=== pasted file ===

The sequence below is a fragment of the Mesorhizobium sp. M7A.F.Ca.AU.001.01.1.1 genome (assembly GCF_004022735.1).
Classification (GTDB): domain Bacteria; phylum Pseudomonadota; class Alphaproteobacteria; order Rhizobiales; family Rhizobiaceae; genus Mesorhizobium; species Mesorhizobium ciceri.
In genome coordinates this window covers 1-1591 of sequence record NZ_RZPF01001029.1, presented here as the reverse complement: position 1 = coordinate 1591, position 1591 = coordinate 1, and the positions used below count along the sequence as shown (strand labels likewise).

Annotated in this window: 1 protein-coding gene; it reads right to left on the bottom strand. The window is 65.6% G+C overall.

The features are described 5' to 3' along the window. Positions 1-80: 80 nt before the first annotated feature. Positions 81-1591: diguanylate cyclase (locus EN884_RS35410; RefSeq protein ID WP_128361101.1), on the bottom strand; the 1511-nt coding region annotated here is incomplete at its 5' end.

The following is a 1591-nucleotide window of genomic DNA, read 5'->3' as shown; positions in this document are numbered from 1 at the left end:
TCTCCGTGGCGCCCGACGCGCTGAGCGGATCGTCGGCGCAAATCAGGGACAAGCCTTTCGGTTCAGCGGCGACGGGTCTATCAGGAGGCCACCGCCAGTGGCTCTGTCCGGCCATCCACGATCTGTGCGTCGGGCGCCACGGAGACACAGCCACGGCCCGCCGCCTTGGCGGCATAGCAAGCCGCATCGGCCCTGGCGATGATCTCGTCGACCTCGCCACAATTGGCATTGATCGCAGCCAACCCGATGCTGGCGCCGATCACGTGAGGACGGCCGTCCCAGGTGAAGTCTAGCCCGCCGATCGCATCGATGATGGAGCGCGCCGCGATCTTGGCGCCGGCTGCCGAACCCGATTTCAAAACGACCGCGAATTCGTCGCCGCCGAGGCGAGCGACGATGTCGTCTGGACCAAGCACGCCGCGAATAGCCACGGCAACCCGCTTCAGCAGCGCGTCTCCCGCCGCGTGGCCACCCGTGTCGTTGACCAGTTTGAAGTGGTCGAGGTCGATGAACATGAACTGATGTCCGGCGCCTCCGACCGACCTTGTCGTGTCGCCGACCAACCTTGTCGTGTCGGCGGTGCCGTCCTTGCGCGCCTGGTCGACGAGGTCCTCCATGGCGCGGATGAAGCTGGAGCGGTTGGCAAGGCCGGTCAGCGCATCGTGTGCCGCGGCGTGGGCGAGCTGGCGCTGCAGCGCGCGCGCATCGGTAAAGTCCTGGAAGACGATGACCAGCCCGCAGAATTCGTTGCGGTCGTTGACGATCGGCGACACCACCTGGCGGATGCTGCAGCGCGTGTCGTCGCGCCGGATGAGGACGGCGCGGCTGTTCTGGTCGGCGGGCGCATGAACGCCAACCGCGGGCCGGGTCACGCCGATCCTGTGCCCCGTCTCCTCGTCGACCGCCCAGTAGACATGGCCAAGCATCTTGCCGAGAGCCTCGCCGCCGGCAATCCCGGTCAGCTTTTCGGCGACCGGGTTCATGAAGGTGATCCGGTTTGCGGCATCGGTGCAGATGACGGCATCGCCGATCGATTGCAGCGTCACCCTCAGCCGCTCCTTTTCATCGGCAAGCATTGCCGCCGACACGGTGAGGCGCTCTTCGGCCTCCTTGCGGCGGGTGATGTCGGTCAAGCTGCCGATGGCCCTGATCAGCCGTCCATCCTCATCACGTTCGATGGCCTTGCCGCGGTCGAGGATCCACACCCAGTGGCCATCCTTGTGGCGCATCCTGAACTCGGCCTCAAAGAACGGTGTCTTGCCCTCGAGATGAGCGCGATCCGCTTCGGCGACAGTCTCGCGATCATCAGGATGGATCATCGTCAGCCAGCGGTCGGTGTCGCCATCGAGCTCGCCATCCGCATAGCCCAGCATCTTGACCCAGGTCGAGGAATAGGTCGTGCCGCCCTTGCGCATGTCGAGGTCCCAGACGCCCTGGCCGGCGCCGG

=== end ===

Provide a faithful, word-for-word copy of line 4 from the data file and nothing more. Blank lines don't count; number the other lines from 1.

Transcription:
Annotated in this window: 1 protein-coding gene; it reads right to left on the bottom strand. The window is 65.6% G+C overall.